Archive for November, 2010

This paper describes the characteristics of a new CubeSat transceiver for increased data throughput. Here, the authors utilize a commercial transceiver chip from 900 – 928 MHz ISM band. This new transceiver can adjust its data rate, its bandwidth and RF frequency throughout a given LEO (Low Earth Orbit) pass by measuring its receiving signal power. An algorithm controls and optimizes all these features.

We know that all of the components of the CubeSat should consume very low power and be small in size, so we have these limitations when it comes to the design area. The antennas used on most CubeSats are microstrip patch antennas because of their small size and flexibility. In this paper they used  this kind of antenna, which provides a worst case loss of 10dB over an isotropic (spherical) coverage.

Specifications of the single chip transceiver:

  • Texas Instruments cc1101
  • It transmit up to 500kbps
  • Provides 10mW RF output power while using 100mW of DC power
  • Adjustable channel filter bandwidth between 58-812KHz (receiver)
  • Consumes 50mW DC power (receiver)
  • Designed to be interfaced with a PIC (programmable intelligent computer) for control and data flow purposes
  • Can measure received signal strength and frequency offset

With just the features of the transceiver chip a person may know the capabilities of the communications system of the CubeSat. Another important element is the algorithm that controls this chip. It has to describe the operating mode in any condition that the CubeSat may experience. To confirm this paper, the authors ran a simulation of a 45-degree elevation pass and it increased data throughput performance by as much as 300%. They also recommend using a higher speed and more powerful PIC to optimize this system.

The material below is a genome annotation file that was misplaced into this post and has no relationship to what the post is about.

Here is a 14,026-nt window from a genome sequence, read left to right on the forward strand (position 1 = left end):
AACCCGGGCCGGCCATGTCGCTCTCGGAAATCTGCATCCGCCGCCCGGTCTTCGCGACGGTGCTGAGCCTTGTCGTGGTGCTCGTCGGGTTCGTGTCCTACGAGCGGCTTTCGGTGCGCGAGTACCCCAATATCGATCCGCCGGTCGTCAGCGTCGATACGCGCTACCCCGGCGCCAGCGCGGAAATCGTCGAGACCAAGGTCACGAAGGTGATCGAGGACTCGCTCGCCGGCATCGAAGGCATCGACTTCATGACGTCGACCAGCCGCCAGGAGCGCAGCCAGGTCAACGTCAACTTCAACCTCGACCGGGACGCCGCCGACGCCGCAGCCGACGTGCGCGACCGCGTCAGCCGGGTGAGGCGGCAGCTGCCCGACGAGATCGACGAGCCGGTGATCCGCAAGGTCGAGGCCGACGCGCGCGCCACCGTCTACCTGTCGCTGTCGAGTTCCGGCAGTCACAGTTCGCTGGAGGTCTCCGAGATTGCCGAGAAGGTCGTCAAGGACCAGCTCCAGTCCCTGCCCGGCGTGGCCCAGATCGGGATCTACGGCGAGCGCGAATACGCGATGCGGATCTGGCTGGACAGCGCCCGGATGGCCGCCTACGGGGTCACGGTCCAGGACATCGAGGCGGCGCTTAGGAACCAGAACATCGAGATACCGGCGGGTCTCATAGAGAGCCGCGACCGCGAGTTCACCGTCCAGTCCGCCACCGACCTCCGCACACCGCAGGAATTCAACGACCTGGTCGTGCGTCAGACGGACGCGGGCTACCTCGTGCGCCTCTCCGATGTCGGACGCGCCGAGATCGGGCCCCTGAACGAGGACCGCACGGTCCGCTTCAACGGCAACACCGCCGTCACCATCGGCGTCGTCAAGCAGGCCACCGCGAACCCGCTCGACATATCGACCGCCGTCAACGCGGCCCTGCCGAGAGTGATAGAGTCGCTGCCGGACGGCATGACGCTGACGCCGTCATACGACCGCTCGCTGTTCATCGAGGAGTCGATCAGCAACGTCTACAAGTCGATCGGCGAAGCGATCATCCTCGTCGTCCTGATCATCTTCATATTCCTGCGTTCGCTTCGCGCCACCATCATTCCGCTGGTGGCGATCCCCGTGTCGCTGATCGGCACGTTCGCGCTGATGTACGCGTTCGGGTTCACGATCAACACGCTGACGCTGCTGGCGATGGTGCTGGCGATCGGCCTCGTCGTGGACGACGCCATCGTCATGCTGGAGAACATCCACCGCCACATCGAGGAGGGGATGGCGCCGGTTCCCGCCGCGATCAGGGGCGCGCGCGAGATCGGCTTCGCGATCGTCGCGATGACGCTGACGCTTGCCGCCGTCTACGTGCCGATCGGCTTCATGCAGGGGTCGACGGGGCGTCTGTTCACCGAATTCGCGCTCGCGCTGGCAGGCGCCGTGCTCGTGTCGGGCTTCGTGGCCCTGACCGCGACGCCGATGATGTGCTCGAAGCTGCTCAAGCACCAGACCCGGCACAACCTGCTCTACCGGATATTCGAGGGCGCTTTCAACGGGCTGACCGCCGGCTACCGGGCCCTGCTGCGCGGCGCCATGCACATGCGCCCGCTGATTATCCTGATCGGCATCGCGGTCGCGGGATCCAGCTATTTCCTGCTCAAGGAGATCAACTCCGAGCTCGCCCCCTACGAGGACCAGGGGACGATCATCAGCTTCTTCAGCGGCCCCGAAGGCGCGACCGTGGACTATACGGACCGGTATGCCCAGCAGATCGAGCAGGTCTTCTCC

References: CubeSat-Communication Transceiver Paper


Adaptive Radio Technologies (ART) offers a new platform that could significantly improve the CubeSat’s downlink bandwidth, but is not without its limitations.

In this paper, the traditional methods of downlink are compared to the new method proposed by ART.

The Low Earth Orbit to ground radio link is highly dynamic. The traditional approach by which radios are designed assume the worst-case scenarios, which gives reliability but is inefficient because is not utilizing the full capacity of a given channel. Los Alamos National Laboratory has developed advanced technologies that can fully exploit the dynamic channels that are used, thus improving the efficiency of small satellite radios. By adaptively changing the data transmission rate during a LEO satellite pass the adaptive radio is capable of bit rates as low as 117 kbps and as high as 18.6 Mbps.

This is achieved by measuring the signal strength and then using a conventional bit rate uplink to command the satellite to change the downlink’s bit rate. It is not practical to adapt this bit rate continuously; instead it can be adjusted at discrete steps to optimize the results. Given identical power, weight, and volume using the adaptive radio method provides 10 times more improvement than using conventional methods. To obtain these results a 2.4 GHz downlink frequency was used.

While this new concept provided by Adaptive Radio Technologies gives the best results in the downlink bandwidth, it is by using the 2.4 GHz frequencies. This creates a limitation because past CubeSats have used the amateur frequencies, which are also used by the ground station and are the frequencies that we should focus on as stated on the previous post.